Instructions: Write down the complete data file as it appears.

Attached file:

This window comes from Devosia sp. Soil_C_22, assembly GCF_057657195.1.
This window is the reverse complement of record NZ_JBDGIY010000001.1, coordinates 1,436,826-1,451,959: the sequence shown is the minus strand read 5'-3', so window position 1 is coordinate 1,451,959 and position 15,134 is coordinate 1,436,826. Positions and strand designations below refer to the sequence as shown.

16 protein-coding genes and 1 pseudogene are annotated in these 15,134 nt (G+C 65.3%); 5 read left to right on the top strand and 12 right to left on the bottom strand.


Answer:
This window comes from Devosia sp. Soil_C_22, assembly GCF_057657195.1.
This window is the reverse complement of record NZ_JBDGIY010000001.1, coordinates 1,436,826-1,451,959: the sequence shown is the minus strand read 5'-3', so window position 1 is coordinate 1,451,959 and position 15,134 is coordinate 1,436,826. Positions and strand designations below refer to the sequence as shown.

16 protein-coding genes and 1 pseudogene are annotated in these 15,134 nt (G+C 65.3%); 5 read left to right on the top strand and 12 right to left on the bottom strand.